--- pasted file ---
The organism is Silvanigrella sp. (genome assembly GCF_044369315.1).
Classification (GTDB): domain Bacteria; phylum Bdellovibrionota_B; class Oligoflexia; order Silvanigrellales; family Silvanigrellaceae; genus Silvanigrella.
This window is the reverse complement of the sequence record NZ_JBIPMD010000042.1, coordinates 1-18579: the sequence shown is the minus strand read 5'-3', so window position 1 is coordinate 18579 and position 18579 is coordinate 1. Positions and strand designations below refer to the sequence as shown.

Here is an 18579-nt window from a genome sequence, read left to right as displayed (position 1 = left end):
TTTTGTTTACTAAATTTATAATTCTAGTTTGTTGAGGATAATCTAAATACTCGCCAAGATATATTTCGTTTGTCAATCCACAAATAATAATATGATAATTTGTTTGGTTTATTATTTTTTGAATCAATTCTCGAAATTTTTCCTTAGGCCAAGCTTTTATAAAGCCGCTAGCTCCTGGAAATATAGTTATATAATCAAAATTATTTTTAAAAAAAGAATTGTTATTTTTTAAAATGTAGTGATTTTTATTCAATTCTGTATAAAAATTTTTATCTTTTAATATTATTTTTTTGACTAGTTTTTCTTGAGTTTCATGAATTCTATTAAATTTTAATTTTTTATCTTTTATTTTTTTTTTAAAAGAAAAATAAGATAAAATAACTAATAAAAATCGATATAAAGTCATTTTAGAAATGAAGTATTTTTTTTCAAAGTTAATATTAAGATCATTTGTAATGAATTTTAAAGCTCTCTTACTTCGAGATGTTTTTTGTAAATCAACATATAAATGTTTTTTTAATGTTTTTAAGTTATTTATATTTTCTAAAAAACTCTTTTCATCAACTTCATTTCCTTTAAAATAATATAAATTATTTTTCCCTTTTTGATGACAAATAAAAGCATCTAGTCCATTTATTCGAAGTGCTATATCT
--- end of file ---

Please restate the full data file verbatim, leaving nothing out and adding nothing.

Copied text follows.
The organism is Silvanigrella sp. (genome assembly GCF_044369315.1).
Classification (GTDB): domain Bacteria; phylum Bdellovibrionota_B; class Oligoflexia; order Silvanigrellales; family Silvanigrellaceae; genus Silvanigrella.
This window is the reverse complement of the sequence record NZ_JBIPMD010000042.1, coordinates 1-18579: the sequence shown is the minus strand read 5'-3', so window position 1 is coordinate 18579 and position 18579 is coordinate 1. Positions and strand designations below refer to the sequence as shown.

Here is an 18579-nt window from a genome sequence, read left to right as displayed (position 1 = left end):
TTTTGTTTACTAAATTTATAATTCTAGTTTGTTGAGGATAATCTAAATACTCGCCAAGATATATTTCGTTTGTCAATCCACAAATAATAATATGATAATTTGTTTGGTTTATTATTTTTTGAATCAATTCTCGAAATTTTTCCTTAGGCCAAGCTTTTATAAAGCCGCTAGCTCCTGGAAATATAGTTATATAATCAAAATTATTTTTAAAAAAAGAATTGTTATTTTTTAAAATGTAGTGATTTTTATTCAATTCTGTATAAAAATTTTTATCTTTTAATATTATTTTTTTGACTAGTTTTTCTTGAGTTTCATGAATTCTATTAAATTTTAATTTTTTATCTTTTATTTTTTTTTTAAAAGAAAAATAAGATAAAATAACTAATAAAAATCGATATAAAGTCATTTTAGAAATGAAGTATTTTTTTTCAAAGTTAATATTAAGATCATTTGTAATGAATTTTAAAGCTCTCTTACTTCGAGATGTTTTTTGTAAATCAACATATAAATGTTTTTTTAATGTTTTTAAGTTATTTATATTTTCTAAAAAACTCTTTTCATCAACTTCATTTCCTTTAAAATAATATAAATTATTTTTCCCTTTTTGATGACAAATAAAAGCATCTAGTCCATTTATTCGAAGTGCTATATCT